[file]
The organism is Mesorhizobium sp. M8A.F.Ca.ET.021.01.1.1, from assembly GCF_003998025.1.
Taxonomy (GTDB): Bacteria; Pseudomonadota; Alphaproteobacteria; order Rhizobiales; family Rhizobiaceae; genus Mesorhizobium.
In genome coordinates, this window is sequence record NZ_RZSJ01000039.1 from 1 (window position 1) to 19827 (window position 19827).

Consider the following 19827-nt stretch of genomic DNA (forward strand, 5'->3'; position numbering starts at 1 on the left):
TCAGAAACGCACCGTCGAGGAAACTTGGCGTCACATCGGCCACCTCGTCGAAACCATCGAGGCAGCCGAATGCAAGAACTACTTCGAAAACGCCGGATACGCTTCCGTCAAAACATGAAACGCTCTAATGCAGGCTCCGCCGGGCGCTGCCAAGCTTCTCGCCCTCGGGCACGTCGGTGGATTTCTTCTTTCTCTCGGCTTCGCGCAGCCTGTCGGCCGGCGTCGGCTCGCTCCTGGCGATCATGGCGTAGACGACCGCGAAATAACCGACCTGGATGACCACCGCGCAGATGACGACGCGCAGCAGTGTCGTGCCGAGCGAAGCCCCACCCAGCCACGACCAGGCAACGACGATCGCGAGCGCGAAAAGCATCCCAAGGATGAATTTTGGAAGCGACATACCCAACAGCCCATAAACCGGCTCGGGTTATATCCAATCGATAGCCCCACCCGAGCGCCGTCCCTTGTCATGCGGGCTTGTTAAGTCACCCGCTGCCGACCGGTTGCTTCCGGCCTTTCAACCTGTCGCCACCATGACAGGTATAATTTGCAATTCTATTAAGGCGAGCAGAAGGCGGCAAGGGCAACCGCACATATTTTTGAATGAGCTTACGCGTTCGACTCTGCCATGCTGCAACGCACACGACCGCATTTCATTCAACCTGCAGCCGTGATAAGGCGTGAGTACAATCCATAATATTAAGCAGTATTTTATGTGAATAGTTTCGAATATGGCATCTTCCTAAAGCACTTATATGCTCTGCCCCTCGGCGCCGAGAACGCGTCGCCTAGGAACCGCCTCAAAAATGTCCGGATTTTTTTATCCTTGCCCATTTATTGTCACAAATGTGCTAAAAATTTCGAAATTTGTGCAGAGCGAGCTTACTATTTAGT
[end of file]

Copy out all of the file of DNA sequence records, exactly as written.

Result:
The organism is Mesorhizobium sp. M8A.F.Ca.ET.021.01.1.1, from assembly GCF_003998025.1.
Taxonomy (GTDB): Bacteria; Pseudomonadota; Alphaproteobacteria; order Rhizobiales; family Rhizobiaceae; genus Mesorhizobium.
In genome coordinates, this window is sequence record NZ_RZSJ01000039.1 from 1 (window position 1) to 19827 (window position 19827).

Consider the following 19827-nt stretch of genomic DNA (forward strand, 5'->3'; position numbering starts at 1 on the left):
TCAGAAACGCACCGTCGAGGAAACTTGGCGTCACATCGGCCACCTCGTCGAAACCATCGAGGCAGCCGAATGCAAGAACTACTTCGAAAACGCCGGATACGCTTCCGTCAAAACATGAAACGCTCTAATGCAGGCTCCGCCGGGCGCTGCCAAGCTTCTCGCCCTCGGGCACGTCGGTGGATTTCTTCTTTCTCTCGGCTTCGCGCAGCCTGTCGGCCGGCGTCGGCTCGCTCCTGGCGATCATGGCGTAGACGACCGCGAAATAACCGACCTGGATGACCACCGCGCAGATGACGACGCGCAGCAGTGTCGTGCCGAGCGAAGCCCCACCCAGCCACGACCAGGCAACGACGATCGCGAGCGCGAAAAGCATCCCAAGGATGAATTTTGGAAGCGACATACCCAACAGCCCATAAACCGGCTCGGGTTATATCCAATCGATAGCCCCACCCGAGCGCCGTCCCTTGTCATGCGGGCTTGTTAAGTCACCCGCTGCCGACCGGTTGCTTCCGGCCTTTCAACCTGTCGCCACCATGACAGGTATAATTTGCAATTCTATTAAGGCGAGCAGAAGGCGGCAAGGGCAACCGCACATATTTTTGAATGAGCTTACGCGTTCGACTCTGCCATGCTGCAACGCACACGACCGCATTTCATTCAACCTGCAGCCGTGATAAGGCGTGAGTACAATCCATAATATTAAGCAGTATTTTATGTGAATAGTTTCGAATATGGCATCTTCCTAAAGCACTTATATGCTCTGCCCCTCGGCGCCGAGAACGCGTCGCCTAGGAACCGCCTCAAAAATGTCCGGATTTTTTTATCCTTGCCCATTTATTGTCACAAATGTGCTAAAAATTTCGAAATTTGTGCAGAGCGAGCTTACTATTTAGT